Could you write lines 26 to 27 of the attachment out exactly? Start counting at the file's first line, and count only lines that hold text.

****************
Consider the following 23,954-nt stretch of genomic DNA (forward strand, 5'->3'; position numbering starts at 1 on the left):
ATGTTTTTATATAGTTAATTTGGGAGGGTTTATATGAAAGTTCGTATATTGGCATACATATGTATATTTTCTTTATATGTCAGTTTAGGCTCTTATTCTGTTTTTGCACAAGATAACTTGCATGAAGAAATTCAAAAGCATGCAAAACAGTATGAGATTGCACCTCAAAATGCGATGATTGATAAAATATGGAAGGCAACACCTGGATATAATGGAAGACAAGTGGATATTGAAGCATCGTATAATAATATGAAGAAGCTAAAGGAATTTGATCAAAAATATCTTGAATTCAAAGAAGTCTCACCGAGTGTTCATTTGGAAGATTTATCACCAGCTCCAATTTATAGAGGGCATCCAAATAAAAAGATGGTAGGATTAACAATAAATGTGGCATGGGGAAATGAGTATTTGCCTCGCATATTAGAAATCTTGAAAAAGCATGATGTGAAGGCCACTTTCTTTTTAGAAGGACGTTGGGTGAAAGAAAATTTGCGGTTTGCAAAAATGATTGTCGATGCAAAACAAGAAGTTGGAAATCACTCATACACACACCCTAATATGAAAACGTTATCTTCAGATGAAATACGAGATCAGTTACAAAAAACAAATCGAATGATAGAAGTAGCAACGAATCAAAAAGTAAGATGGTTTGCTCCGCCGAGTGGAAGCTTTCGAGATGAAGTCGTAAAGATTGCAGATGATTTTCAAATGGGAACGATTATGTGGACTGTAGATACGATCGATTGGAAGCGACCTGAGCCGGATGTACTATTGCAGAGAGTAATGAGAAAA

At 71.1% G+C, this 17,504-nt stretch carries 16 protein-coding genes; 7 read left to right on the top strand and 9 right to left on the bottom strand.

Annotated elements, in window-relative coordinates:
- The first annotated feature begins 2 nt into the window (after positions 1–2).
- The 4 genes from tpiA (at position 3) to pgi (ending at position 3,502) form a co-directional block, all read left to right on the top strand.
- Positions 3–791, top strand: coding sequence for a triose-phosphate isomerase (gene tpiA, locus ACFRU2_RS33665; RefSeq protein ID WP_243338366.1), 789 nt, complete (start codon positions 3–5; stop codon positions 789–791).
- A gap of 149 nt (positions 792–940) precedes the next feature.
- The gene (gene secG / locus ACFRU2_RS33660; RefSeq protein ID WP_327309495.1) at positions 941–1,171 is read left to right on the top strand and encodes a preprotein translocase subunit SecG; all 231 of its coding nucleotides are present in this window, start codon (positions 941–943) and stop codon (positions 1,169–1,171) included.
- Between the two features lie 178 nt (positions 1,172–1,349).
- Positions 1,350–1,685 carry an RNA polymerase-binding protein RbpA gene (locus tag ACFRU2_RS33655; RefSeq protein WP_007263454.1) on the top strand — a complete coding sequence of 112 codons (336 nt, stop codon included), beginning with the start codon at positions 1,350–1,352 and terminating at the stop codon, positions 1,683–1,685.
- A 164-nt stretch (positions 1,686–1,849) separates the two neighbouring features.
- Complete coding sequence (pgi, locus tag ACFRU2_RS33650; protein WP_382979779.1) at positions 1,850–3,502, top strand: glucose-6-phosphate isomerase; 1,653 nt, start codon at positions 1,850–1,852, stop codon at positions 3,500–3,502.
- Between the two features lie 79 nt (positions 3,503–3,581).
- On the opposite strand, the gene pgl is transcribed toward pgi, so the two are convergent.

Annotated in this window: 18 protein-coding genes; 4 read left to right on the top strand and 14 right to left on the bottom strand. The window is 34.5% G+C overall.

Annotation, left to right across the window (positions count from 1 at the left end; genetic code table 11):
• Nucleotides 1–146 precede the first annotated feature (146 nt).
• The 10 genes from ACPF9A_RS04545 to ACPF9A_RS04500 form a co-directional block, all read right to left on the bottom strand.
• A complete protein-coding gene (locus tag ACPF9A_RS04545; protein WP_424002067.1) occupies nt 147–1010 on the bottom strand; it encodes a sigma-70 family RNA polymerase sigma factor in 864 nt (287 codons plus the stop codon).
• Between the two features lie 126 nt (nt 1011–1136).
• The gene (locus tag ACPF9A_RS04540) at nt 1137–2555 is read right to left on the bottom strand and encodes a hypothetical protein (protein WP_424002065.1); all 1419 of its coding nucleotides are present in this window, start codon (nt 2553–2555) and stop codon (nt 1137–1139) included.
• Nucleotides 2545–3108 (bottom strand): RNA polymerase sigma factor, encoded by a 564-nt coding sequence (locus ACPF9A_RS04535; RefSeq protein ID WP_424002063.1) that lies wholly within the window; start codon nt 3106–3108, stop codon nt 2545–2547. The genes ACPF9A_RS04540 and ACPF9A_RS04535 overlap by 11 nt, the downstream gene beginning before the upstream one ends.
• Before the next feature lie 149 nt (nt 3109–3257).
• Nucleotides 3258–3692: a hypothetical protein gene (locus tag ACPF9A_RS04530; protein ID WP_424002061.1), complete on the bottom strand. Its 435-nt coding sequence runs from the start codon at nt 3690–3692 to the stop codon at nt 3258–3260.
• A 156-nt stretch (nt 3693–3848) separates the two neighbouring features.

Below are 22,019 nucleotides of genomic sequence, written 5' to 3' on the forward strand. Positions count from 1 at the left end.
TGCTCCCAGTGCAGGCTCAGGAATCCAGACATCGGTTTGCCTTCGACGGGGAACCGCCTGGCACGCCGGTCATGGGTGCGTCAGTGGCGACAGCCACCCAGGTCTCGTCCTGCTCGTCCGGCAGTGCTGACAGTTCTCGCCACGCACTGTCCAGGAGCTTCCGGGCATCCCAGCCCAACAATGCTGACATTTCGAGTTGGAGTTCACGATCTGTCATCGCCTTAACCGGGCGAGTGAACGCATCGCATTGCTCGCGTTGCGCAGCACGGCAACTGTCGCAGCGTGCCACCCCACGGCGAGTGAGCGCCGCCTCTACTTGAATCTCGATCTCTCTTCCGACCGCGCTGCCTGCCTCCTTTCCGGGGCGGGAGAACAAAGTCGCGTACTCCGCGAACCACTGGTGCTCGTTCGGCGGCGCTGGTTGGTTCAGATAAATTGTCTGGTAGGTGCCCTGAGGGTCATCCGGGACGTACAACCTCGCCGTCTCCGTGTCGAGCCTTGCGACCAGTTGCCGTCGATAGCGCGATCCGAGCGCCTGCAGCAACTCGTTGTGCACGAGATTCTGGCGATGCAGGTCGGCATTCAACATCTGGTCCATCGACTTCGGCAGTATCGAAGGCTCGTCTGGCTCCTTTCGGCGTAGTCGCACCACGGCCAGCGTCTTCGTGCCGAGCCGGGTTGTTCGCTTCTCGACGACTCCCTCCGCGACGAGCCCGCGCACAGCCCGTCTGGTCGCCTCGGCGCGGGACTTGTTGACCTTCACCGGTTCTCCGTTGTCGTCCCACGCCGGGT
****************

• A 156-nt stretch (nt 3693–3848) separates the two neighbouring features.

Below are 22,019 nucleotides of genomic sequence, written 5' to 3' on the forward strand. Positions count from 1 at the left end.